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Nitrogen dynamics associated with annual grass invasion in a Great Basin ecosystem.
Booth, Mary1,2, Stark, John1, Caldwell, Martyn1, 1 2
ABSTRACT- To examine how annual grasses affect nitrogen cycling relative to perennial vegetation, soil N dynamics were compared among monodominant patches of the exotic annual grass Bromus tectorum, the perennial bunchgrass Elymus elymoides, and the shrub Artemisia tridentata, at Curlew Valley, a salt-desert shrub site in Northern Utah. Total N was higher in near-surface soils under Bromus than under perennials, and isotope-dilution assays determined that both gross mineralization and nitrification rates were higher in Bromus-dominated than Artemisia-dominated soils. Nitrifier populations were higher under Bromus than under perennials. However, soils under Bromus also showed higher gross ammonium and nitrate consumption than Artemisia-dominated soils, suggesting that microbial N immobilization is important for N retention in annualized systems. An autumn root exclusion experiment demonstrated decreasing soil nitrate under germinating Bromus, but elevated concentrations where root uptake was excluded. Similarly, while soil inorganic N concentrations were uniformly low among Bromus, Elymus, and Artemisia stands in the spring, soil nitrate concentrations were elevated in post-senescent Bromus stands. Litterbags containing a common material showed greater mass loss and N mineralization when buried in Bromus stands than in Artemisia stands, suggesting the soil environment under Bromus promotes decomposition. Greater inorganic N availability under Bromus than under perennials appears to support the development of distinct soil faunal and microbial communities, which in turn contribute to patterns of N cycling in the annual grass community.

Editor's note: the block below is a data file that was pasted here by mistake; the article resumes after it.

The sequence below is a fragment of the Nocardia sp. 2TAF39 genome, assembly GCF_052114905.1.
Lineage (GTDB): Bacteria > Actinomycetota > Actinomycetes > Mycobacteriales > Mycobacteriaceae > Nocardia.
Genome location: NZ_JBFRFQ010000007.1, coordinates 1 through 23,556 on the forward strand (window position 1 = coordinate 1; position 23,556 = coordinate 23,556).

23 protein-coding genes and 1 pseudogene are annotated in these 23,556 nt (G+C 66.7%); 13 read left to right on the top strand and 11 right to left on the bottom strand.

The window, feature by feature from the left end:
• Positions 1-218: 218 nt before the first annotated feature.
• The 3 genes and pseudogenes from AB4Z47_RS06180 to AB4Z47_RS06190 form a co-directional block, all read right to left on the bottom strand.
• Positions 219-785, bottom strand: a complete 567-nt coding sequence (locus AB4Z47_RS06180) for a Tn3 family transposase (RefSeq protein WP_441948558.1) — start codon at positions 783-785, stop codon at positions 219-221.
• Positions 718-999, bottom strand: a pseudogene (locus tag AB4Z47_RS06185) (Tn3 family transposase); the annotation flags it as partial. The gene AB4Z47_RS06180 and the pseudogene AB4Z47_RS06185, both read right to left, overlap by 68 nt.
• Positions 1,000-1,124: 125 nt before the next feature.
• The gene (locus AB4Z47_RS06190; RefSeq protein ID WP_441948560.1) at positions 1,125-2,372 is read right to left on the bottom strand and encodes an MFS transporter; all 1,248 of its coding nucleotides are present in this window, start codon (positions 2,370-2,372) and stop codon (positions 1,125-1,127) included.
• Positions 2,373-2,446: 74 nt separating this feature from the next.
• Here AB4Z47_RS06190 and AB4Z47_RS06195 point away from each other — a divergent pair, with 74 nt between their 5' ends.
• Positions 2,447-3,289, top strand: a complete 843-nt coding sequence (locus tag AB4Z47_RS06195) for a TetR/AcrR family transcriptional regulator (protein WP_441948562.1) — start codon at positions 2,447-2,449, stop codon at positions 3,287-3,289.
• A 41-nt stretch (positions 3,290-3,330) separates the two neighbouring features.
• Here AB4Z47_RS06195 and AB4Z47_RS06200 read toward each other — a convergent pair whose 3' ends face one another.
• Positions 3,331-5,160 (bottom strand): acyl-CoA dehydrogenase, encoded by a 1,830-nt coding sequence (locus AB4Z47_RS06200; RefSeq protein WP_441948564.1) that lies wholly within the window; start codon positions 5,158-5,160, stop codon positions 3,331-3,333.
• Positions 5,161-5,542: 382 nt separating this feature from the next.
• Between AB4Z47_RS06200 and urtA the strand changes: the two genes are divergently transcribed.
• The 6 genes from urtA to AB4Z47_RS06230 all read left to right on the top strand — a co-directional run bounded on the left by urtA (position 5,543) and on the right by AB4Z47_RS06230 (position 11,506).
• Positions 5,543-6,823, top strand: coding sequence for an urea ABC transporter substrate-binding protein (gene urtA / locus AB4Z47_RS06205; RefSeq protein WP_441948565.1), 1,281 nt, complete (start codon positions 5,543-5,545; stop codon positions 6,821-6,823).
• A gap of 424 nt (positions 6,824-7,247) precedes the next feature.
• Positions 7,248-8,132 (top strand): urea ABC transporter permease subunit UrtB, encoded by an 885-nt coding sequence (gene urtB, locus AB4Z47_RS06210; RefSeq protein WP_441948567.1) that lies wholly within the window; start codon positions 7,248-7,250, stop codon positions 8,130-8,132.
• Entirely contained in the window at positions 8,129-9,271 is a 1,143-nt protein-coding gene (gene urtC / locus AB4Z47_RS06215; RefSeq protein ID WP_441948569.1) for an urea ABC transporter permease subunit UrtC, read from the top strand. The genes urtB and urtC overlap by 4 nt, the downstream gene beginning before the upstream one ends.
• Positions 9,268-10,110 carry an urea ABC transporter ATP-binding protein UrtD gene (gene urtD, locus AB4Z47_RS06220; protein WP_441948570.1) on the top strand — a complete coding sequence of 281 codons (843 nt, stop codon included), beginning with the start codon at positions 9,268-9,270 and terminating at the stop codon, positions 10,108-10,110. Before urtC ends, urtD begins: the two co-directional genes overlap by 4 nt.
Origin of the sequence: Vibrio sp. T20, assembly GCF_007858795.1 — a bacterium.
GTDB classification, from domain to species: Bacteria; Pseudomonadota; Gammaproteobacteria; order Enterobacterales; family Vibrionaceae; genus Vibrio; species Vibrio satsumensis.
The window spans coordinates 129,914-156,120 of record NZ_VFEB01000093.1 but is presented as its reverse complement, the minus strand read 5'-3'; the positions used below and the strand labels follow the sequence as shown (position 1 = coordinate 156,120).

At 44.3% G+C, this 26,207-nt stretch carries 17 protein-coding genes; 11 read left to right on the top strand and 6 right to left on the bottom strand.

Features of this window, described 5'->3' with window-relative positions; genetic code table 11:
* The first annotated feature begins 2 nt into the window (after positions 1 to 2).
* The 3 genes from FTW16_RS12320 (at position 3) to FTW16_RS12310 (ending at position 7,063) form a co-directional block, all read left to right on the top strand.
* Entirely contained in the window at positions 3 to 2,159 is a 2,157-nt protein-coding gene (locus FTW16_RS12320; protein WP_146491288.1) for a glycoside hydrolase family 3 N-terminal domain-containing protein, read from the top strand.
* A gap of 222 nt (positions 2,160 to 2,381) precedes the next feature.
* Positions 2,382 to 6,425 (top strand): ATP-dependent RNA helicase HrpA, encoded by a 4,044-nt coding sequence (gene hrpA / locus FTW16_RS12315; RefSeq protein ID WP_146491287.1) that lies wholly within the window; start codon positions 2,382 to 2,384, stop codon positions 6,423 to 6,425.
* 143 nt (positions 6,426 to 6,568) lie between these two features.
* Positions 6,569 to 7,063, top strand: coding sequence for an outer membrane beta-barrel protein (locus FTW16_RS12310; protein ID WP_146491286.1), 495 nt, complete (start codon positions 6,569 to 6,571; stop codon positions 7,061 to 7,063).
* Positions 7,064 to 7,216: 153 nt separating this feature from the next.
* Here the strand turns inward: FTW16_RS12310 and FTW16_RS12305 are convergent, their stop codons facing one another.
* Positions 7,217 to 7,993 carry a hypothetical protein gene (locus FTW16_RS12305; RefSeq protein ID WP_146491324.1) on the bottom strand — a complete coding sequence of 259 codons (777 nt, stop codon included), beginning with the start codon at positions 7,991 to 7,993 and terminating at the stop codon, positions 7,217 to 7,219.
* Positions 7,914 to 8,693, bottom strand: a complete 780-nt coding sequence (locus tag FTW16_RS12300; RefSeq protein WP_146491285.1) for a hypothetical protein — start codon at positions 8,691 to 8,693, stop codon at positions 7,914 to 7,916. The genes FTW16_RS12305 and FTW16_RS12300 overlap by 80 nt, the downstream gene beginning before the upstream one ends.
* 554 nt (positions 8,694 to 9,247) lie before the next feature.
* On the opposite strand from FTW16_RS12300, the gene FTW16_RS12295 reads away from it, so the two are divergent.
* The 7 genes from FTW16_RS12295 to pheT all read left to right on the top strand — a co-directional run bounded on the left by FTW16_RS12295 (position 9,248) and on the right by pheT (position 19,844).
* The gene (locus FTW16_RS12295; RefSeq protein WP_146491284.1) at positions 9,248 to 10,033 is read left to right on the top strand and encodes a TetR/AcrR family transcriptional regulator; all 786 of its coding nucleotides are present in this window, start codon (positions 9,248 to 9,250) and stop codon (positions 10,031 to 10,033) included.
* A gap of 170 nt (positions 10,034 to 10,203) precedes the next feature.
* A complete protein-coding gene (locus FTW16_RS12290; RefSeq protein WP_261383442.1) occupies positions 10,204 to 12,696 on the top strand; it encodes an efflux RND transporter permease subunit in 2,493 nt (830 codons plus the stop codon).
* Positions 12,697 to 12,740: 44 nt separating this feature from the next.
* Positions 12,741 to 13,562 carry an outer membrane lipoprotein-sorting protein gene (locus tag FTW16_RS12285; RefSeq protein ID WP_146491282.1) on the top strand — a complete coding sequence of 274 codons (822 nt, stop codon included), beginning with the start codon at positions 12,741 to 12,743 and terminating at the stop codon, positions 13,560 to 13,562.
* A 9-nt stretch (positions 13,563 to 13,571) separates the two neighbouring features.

KEY WORDS: annual grass, nitrogen cycling